How an Australian-first environmental protection project used an unlikely ally – worms!

Project Overview

Established in 1936, Booth Transport is a family-owned company that provides freight, container and bulk liquid transportation, warehousing, and logistics services nationally.

In 2018 Booth Transport commenced an incredibly ambitious environmental protection project in Victoria's Moira Shire – the Strathmerton Water Treatment Plant.

The 4500 square metre Strathmerton plant is the company’s milk logistics and distribution hub. Previously waste water generated from washing the milk tanks and storage silos was transported off site for disposal.

Process

The initial designs of the milk transfer station had all liquid waste being trucked offsite for external treatment. However, aware this wasn’t a viable  long-term solution, Booth began investigating how to better deal with the waste water. After exploring standard and proven technology, Booth set their ambition higher ambition – what is no one else doing? Their extensive research took them to Chile, after which the designs for the reimagined Strathmerton Water Treatment Plant begun.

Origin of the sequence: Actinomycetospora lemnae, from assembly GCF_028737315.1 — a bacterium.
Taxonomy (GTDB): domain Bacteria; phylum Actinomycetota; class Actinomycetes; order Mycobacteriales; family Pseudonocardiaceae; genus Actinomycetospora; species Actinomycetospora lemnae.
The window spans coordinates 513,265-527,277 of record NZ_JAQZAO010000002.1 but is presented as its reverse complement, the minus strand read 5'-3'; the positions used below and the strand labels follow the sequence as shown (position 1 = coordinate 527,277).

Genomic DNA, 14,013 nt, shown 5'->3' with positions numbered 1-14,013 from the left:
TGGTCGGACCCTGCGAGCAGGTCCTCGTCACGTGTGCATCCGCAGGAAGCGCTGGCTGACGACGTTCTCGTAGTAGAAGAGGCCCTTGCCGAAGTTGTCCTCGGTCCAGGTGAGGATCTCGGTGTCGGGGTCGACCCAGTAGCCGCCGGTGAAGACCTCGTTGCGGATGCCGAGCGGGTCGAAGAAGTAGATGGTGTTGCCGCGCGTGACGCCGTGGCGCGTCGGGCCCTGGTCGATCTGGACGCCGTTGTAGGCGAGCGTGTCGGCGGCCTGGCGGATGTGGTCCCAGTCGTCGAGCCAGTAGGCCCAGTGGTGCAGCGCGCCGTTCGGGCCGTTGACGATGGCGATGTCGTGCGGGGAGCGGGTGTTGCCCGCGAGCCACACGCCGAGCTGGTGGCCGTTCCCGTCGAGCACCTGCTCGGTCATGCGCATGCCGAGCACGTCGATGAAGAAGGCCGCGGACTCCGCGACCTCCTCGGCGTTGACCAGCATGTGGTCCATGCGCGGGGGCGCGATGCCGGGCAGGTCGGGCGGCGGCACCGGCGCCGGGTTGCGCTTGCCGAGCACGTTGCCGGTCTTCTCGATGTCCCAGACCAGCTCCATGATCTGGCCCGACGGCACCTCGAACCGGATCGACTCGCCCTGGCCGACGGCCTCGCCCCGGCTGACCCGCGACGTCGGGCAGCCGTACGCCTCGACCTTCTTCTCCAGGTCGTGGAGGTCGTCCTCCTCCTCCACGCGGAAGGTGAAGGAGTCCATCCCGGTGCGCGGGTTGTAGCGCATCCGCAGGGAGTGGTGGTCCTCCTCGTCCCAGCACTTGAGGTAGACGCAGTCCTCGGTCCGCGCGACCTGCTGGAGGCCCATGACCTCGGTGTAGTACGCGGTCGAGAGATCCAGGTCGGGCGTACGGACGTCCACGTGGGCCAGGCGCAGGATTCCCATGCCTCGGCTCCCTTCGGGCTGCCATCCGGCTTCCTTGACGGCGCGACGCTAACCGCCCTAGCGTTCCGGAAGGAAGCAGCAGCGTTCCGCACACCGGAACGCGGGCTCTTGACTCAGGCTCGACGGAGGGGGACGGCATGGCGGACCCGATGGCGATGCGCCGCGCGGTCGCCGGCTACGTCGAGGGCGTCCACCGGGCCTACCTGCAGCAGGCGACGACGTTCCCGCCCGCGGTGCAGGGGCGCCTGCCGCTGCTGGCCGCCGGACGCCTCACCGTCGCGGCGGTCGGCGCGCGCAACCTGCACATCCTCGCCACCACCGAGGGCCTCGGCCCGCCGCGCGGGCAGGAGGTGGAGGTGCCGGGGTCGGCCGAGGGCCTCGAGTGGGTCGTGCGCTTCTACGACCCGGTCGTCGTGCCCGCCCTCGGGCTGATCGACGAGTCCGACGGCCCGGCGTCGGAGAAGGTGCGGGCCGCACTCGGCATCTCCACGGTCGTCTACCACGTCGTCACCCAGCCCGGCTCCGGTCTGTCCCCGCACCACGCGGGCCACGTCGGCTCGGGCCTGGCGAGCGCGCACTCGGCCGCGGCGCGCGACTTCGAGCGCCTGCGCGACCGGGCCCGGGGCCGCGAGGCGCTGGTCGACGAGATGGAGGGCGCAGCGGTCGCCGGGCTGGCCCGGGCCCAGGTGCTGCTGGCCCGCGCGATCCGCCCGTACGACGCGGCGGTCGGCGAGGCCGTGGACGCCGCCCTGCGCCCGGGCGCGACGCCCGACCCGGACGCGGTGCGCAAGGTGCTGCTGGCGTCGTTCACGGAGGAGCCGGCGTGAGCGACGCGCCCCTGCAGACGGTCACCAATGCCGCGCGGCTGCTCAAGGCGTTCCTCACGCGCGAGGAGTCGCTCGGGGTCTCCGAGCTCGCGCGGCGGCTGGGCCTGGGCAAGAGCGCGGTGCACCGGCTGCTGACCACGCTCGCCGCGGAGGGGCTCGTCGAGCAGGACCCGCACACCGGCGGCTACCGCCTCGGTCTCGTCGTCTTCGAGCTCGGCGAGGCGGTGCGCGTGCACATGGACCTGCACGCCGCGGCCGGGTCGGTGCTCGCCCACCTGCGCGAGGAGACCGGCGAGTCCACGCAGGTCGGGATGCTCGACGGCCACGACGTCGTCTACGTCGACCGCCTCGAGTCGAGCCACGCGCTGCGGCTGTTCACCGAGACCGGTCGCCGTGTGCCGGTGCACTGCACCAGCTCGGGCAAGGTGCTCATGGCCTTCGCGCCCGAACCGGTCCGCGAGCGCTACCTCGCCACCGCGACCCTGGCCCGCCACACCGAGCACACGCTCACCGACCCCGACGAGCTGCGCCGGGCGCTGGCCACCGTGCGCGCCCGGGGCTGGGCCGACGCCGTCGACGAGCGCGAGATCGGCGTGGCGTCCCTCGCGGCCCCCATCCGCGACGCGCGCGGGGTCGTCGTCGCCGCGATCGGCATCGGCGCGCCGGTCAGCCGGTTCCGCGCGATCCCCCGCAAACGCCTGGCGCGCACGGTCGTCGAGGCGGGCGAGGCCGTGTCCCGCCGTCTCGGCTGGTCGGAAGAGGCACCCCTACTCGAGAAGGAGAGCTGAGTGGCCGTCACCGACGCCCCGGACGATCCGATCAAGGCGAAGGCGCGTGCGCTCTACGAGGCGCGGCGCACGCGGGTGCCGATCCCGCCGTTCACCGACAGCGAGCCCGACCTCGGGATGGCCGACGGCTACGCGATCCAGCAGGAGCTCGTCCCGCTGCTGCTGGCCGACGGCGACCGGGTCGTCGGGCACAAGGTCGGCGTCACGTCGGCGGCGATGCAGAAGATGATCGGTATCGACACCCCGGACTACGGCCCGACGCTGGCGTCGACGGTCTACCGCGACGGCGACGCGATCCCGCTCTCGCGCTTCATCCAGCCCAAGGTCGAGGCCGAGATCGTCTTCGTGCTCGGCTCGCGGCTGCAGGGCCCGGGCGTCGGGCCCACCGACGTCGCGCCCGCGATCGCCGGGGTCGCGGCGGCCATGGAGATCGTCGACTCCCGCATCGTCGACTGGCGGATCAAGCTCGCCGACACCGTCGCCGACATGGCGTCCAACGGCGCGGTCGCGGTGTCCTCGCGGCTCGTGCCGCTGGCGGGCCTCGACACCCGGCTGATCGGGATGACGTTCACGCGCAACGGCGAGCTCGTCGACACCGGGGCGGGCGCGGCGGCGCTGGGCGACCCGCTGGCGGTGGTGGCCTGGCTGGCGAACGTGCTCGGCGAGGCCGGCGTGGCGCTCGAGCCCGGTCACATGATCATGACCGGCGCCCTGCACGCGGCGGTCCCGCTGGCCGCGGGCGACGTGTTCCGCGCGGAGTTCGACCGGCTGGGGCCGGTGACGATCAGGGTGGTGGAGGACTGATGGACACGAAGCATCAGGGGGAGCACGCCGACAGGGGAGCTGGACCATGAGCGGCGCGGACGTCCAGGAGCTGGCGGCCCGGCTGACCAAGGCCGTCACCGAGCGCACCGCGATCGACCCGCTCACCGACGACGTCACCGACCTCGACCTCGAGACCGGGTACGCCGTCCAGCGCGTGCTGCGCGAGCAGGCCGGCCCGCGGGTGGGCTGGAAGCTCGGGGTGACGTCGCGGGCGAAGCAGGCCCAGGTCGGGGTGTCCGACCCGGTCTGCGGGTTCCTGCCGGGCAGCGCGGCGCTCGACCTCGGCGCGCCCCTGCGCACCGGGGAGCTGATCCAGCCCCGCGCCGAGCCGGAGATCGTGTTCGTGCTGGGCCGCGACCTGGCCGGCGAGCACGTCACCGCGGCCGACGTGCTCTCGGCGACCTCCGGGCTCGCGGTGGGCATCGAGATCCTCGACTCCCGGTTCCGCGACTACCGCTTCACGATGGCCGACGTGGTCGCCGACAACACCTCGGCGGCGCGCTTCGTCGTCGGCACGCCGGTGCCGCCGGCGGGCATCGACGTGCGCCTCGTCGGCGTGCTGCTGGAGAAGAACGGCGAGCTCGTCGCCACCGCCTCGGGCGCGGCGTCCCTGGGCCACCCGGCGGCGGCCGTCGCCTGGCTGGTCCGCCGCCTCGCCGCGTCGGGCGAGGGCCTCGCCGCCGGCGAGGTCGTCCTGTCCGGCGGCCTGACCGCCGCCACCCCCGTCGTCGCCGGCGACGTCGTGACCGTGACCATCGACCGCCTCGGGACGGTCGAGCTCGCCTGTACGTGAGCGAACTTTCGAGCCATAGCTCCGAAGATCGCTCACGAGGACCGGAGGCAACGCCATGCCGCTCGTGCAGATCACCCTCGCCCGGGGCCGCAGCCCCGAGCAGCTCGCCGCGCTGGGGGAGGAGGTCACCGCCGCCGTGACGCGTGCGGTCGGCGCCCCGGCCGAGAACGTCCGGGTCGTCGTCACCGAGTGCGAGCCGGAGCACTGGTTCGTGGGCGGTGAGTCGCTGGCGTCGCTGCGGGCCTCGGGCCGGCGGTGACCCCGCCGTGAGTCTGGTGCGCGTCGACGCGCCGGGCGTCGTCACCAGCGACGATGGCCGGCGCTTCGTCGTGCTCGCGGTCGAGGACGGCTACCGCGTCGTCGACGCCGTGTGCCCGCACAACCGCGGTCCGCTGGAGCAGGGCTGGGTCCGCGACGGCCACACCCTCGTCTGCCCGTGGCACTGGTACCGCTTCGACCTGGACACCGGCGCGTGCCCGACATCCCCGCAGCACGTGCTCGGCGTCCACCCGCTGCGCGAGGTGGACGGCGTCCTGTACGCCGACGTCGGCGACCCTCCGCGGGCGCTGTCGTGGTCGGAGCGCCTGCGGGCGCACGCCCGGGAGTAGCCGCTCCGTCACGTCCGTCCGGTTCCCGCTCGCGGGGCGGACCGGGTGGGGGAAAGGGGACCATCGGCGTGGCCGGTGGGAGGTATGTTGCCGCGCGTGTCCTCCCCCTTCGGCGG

Upgrade Details

The Strathmerton Water Treatment Plant is an Australian-first environmental protection project, using worms as its engine, increasing efficiency in waste management and dramatically decreasing the company’s environmental impact.

This new technology combines a worm farm, where water is filtered for dairy proteins to be ingested by worms, and desalination.

At capacity the plant will see a reduction of 3000 tonnes of carbon emission and an additional 121,000 kilolitres of recycled water put into the irrigation system each year. The plant has the potential to process waste from neighbouring processing systems, other than milk, offering even more support for local farmers and savings to local businesses.

The project was funded by an Environmental Upgrade Agreement over 10 years.

Brian Booth, MD of Booth Transport said:

“We thought we could probably do something different and that’s what we have done. We checked around the world to see what could be done and we’ve come up with water treatment in a different way.”

 

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